Lucas scored a season-high 18 points to lead BYU to a 75-64 win over Utah. In doing so, the Cougars stayed undefeated.
Lucas, a senior transfer who has played at Illinois and Milwaukee, made 8 of 10 shots and two 3-pointers as his teammates struggled from outside.
“Alex is a great player and they were definitely trying to take some things away, so I was out there trying to make the right play,” he said. “Tonight, shots were really falling for me.”
Barcello still ended up with 17 points, most of them coming late in the game as he controlled the ball and went 11 of 12 from the free throw line.
“Te’Jon gives us a luxury of manipulating where Alex is,” BYU coach Mark Pope said. “We don’t actually have to have the ball in Alex’s hands. He can be really effective without the ball.”
Gavin Baxter scored a season-high 14 points and Caleb Lohner added 10 points and 12 rebounds for BYU (6-0).
“We were defending a lot better in the second half and we just kept rebounding and things started to go our way. Then we had more pace and were a little bit quicker on the offensive end,” said Lohner, who originally committed to Utah before switching to BYU.
Brendan Carlson had 17 points and Rollie Worster had 13 for the Utes (5-1), who suffered their first defeat of the season after five straight wins under new coach Craig Smith.
The Cougars outrebounded the Utes, who were third in the nation in rebound margin, 45-28 and had a 48-28 scoring advantage in the paint.
“We told our guys all week this is going to be a man’s game,” Smith said. “You got to make all those physical plays.”
Still, the Utes were scrappy and stayed within striking distance until the final minutes, when their inability to grab a rebound clinched the game.
Down 40-39, the Cougars went on a 13-2 run that was punctuated with a dunk by Fousseyni Traore to make it 52-41 with 9:16 to play. Neither team had led by double digits to that point.
The Utes cut the lead to six several times but the Cougars always had an answer, shooting 56% from the field in the second half that included a number of layups and dunks.
Utah sprinted to a 7-0 lead in the first and led 29-27 at the half, led by Stefonovic’s eight points. Both teams played high-pressure, intense defense. Open shots were few and many attempts came late in the shot clock.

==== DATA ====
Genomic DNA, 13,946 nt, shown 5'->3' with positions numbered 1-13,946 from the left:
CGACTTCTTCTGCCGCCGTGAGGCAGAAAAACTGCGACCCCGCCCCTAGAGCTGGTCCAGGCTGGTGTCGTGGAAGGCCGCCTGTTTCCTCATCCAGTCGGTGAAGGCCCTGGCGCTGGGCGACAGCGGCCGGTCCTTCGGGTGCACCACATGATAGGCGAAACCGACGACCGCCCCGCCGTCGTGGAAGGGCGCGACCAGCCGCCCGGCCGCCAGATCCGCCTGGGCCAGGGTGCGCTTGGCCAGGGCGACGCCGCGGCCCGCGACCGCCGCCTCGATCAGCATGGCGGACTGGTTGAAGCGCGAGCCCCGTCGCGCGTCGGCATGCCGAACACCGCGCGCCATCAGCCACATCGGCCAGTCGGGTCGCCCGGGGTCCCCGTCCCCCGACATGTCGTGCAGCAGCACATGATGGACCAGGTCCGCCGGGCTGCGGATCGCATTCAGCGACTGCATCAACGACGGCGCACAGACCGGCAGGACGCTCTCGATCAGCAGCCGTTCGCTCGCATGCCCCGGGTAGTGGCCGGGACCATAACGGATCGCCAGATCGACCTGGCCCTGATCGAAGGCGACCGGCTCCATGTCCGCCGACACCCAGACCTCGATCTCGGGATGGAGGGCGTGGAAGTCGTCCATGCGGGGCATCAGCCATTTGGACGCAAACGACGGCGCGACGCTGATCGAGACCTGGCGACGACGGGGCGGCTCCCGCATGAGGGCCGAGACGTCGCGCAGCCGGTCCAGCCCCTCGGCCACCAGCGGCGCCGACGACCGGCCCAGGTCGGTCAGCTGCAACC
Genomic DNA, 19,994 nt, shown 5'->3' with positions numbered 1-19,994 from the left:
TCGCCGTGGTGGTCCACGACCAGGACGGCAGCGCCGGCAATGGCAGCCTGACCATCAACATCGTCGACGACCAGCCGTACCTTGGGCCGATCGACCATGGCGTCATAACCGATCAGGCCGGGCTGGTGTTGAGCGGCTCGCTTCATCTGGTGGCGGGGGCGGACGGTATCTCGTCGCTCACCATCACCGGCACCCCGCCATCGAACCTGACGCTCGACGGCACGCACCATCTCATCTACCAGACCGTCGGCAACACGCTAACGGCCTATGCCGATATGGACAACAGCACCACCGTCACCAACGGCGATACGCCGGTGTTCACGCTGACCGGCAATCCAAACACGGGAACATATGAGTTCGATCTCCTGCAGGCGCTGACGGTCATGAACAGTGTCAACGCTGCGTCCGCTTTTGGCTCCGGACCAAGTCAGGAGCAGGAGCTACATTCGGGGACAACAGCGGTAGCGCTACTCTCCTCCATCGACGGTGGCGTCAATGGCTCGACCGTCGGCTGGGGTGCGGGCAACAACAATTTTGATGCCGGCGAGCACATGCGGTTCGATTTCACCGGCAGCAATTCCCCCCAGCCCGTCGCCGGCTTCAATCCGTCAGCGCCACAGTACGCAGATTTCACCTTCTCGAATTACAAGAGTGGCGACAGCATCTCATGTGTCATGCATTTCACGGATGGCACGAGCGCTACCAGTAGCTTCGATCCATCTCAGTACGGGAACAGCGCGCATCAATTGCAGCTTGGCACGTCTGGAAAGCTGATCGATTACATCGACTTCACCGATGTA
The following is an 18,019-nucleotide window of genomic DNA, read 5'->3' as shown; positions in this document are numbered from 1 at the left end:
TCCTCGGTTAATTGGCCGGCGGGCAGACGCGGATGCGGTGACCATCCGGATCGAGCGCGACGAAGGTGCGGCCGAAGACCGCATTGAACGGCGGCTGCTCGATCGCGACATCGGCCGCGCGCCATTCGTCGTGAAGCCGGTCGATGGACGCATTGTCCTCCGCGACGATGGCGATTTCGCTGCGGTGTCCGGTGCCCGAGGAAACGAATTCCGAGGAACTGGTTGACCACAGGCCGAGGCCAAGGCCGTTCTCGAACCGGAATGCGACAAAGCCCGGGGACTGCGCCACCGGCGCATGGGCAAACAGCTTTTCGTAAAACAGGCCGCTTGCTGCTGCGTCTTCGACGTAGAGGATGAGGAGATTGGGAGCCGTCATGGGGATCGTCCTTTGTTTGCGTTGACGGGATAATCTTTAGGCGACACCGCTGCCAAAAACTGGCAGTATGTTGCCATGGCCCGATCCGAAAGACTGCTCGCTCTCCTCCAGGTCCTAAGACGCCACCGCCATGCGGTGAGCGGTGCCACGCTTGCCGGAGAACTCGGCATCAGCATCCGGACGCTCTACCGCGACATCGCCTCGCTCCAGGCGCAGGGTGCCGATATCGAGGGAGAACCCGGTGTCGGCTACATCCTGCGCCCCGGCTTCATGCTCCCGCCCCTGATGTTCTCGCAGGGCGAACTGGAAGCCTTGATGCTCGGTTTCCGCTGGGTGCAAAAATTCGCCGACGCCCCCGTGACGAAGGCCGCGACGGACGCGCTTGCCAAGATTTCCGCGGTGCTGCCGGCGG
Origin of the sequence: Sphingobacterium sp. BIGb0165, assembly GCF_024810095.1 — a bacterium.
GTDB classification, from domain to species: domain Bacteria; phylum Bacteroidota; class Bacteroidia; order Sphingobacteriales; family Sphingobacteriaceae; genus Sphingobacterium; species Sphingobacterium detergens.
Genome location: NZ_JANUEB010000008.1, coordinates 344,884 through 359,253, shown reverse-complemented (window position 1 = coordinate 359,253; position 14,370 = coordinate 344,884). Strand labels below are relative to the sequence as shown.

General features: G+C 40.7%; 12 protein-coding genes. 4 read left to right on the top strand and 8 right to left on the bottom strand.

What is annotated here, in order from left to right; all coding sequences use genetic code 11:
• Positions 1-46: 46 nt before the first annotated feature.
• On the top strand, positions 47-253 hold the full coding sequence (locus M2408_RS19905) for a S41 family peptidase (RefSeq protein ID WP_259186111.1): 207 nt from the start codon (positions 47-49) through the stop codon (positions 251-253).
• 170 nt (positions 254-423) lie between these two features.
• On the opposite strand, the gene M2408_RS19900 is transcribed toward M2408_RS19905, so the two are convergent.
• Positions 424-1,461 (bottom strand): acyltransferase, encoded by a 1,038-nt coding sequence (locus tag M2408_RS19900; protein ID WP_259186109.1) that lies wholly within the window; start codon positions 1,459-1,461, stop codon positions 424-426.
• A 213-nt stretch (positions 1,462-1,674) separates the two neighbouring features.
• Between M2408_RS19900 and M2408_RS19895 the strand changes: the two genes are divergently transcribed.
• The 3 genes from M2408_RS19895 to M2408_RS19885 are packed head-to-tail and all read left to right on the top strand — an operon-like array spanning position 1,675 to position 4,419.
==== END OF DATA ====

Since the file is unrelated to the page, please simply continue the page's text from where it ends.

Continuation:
Early in the game, Ute senior big man Dusan Mahorcic left the game with an apparent knee injury, and that was after leading rebounder Marco Anthony was ruled out before tipoff with a sprained ankle.
“This was the highest-rated rebounding team we have faced and clearly hurts them not to have Anthony and Dusan, but we rebounded so well and it is saving us because there are other things we aren’t doing great right now,” Pope said.
Utah hadn’t lost to BYU on their home court since 2011.
BYU: The Cougars showed some nerves early in this rivalry game, but showed poise and composure down the stretch, grabbing big rebounds and converting their free throws. Their interior strength proved the key to thwarting Utah’s pressure defense.
Utah: In their toughest test yet, the Utes stayed with the Cougars for much of the game but missed Anthony and Mahoric on the boards. The Utes’ half-court motion offense wasn’t producing the open shots they’ve seen in early-season games.
MO’ BETTER, LESS WORSE
BYU has a slogan of “Mo’ Better, Less Worse” to emphasize getting more shots and refining the shot selection. With more offensive rebounds and more steals, the team is going to get more shot attempts — and probably easier attempts.
“All our analytics push us back to that simple statement,” Pope said.
Against Utah, the players responded with 18 offensive rebounds and six steals while holding Utah to 42% shooting. Mo’ better, indeed.
BYU: Visits neighboring Utah Valley on Wednesday night.
Utah: Starts Pac-12 play at No. 24 USC on Wednesday night.